My suspicion, the carpark was full of Christening goers, and spaces were at a premium and the two EV's had just ignorantly occupied the spaces because the rest of the car park was full.

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Re: Electric Vehicles-Infrastructure

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The more of these videos and reports that get published the more of a turn off the BEV is to me. I would not be surprised to see a revival of the fuel cell systems in the wake of this poor charging publicity. Having said that maybe the 'battery swap' stations are the way to go as trialled by Nissan and others I believe. The main issue with that technology is the heavyweight power availability at the sites to enable rapid re charging of many swapped out batteries at the same time!! :)
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Re: Electric Vehicles-Infrastructure

Post by NewcastleFalcon »

Gibbo2286 wrote: 09 Feb 2022, 16:58 Personally I don't think the guy had planned the journey well, depending on Zap map and only one potential charge point with only one charger was taking a chance.

If I were to do a run like that I'd look for ALL the charge points near my needed place of charge, there are usually many within fairly close range, I'd also be looking at the supermarket sites rather than just the old petrol forecourts where they only have one chanrger, my not very big Tesco has four.
:-D
From the video he went from West Sussex (somewhere in the vid he mentions Goodwood) to ElectricClassics in Mochdre, Newtown Powys.

He could even have made a little detour to your Tesco's Gibbo :-D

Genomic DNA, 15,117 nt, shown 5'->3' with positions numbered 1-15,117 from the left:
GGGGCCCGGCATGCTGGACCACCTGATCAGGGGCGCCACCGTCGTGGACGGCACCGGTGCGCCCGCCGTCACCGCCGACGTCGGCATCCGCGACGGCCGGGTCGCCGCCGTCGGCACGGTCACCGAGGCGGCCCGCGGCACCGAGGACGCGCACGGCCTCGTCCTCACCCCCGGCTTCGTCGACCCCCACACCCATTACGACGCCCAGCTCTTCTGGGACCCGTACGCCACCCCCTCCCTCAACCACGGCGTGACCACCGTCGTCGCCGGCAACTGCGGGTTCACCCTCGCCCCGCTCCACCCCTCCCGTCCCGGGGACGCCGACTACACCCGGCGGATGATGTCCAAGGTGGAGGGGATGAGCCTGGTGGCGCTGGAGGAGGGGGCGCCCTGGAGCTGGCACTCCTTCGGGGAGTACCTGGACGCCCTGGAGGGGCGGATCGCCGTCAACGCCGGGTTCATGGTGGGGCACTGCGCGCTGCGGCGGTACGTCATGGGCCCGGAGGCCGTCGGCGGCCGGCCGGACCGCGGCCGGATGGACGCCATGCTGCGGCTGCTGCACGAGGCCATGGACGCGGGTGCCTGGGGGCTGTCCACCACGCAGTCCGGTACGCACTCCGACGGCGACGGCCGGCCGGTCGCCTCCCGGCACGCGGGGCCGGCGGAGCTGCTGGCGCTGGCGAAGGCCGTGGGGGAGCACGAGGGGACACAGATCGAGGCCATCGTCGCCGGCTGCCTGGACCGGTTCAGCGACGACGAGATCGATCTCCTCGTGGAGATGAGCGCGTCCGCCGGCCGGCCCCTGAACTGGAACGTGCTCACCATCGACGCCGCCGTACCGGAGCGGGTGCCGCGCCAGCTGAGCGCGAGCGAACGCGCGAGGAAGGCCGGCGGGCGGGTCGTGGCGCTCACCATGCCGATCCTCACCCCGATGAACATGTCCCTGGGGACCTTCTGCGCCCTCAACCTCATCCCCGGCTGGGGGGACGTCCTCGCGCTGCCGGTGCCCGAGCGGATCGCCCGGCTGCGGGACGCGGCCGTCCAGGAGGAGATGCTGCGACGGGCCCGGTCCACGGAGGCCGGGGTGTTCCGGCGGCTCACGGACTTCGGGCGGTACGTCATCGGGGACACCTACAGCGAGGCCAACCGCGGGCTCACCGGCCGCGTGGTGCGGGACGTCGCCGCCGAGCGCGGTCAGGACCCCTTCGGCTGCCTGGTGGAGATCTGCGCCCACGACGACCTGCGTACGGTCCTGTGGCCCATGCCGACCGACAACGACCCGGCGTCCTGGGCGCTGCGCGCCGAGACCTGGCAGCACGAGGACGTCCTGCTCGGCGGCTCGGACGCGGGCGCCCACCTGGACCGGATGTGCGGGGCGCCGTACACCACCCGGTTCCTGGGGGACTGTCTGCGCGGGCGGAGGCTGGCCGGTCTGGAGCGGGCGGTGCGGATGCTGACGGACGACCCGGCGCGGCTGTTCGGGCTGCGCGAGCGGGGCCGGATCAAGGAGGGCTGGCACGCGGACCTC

temp2.jpg
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Re: Electric Vehicles-Infrastructure

Post by Gibbo2286 »

Or even Tesco in Gloucester Neil.
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Re: Electric Vehicles-Infrastructure

Post by myglaren »

NewcastleFalcon wrote: 09 Feb 2022, 17:01 Image

On occasions you get a charge point being ICE'd. It happens not everyone bothers to read notices, or notices the usually clearly marked out bays.

But for those who should know better, drivers of EV's a bit more courtesy and common sense is needed. Yes like the chap in the video Steve posted up, if I happen to see a Tesla or an E-tron or an I-pace in one of the charging bays, my natural reaction is what on earth is that thing doing on a public charger. On Sunday, at the charger in the picture a White Tesla was in the left hand bay. No matter, its one of the few chargers that can do 2 at once so we may have still had a chance to charge-up, but no, in the bay marked to the right of the charger was a Mazda MX-30 RV.

In an appalling act of either arrogance, or ignorance neither the White Tesla nor the Mazda Mx-30 EV were plugged in and charging, they were just parked in each of the bays blocking anyone else from using them.
The Aldi in Wrekenton is always like that. Four EV spaces at the two charging points. Never seen an EV there but always at least two ICE cars.
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Re: Electric Vehicles-Infrastructure

Post by NewcastleFalcon »